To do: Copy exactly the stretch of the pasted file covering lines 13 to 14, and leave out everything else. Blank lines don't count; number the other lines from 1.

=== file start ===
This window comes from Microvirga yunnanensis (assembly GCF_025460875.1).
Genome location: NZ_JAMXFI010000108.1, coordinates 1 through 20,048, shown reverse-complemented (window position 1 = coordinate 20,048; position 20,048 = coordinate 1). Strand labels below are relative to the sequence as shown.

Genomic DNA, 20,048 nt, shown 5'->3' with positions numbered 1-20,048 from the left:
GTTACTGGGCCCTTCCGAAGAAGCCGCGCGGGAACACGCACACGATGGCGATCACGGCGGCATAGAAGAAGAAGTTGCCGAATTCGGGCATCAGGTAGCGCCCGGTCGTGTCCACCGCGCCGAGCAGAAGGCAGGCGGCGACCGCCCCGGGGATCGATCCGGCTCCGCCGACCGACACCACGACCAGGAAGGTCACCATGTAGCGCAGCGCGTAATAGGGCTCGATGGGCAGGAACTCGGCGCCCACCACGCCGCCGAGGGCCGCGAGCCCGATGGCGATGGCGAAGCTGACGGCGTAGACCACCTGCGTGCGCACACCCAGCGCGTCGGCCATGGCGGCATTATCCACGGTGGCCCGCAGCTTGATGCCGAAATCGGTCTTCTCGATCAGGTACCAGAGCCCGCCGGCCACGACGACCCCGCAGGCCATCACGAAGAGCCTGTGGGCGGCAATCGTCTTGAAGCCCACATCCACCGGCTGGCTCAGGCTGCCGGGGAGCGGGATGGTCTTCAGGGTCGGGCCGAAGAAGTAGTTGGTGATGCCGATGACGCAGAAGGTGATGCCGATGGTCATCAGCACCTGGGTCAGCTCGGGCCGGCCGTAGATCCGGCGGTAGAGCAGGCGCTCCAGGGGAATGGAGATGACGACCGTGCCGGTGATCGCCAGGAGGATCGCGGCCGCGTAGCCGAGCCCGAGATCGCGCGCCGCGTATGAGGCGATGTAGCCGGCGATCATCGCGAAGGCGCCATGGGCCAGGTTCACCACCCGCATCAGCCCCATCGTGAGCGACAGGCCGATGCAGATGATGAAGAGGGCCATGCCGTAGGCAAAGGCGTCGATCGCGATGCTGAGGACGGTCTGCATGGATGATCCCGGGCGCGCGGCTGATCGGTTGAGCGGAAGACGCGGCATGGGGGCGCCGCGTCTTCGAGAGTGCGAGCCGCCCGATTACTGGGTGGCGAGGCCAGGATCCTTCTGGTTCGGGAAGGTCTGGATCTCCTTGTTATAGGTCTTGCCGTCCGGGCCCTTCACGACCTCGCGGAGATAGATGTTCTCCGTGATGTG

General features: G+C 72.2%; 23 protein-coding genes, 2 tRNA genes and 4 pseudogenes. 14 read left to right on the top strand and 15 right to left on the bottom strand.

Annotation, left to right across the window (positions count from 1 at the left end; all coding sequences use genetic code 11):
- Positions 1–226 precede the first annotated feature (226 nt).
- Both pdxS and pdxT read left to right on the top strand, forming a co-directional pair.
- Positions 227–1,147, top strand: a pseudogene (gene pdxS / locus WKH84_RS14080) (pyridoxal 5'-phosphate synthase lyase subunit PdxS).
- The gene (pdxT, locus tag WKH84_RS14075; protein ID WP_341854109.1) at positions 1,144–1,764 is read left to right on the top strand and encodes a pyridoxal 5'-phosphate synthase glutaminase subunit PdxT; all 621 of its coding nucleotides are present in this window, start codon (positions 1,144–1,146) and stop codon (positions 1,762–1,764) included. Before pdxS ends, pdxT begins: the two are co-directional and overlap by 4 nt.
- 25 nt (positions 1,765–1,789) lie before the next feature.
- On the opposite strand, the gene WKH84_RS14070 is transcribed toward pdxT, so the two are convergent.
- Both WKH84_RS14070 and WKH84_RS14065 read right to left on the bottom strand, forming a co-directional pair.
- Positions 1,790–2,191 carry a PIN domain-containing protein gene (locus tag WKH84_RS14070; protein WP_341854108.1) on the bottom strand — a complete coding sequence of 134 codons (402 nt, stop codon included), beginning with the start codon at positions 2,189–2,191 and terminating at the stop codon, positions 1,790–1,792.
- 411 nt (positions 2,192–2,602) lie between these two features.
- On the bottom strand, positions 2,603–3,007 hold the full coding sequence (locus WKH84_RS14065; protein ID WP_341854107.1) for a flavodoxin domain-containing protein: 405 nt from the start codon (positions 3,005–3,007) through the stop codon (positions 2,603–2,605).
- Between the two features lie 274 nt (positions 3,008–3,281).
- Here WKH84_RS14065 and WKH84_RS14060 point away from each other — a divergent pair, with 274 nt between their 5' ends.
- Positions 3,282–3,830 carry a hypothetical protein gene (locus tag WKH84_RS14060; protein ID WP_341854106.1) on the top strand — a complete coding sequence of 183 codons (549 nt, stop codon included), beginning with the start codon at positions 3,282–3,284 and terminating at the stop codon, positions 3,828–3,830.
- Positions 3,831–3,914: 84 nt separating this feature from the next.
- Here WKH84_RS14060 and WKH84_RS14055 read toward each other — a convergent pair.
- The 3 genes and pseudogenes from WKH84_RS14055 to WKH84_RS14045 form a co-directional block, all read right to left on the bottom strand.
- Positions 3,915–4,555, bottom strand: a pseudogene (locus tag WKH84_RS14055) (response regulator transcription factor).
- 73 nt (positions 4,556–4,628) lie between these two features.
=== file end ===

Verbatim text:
- Both WKH84_RS14070 and WKH84_RS14065 read right to left on the bottom strand, forming a co-directional pair.
- Positions 1,790–2,191 carry a PIN domain-containing protein gene (locus tag WKH84_RS14070; protein WP_341854108.1) on the bottom strand — a complete coding sequence of 134 codons (402 nt, stop codon included), beginning with the start codon at positions 2,189–2,191 and terminating at the stop codon, positions 1,790–1,792.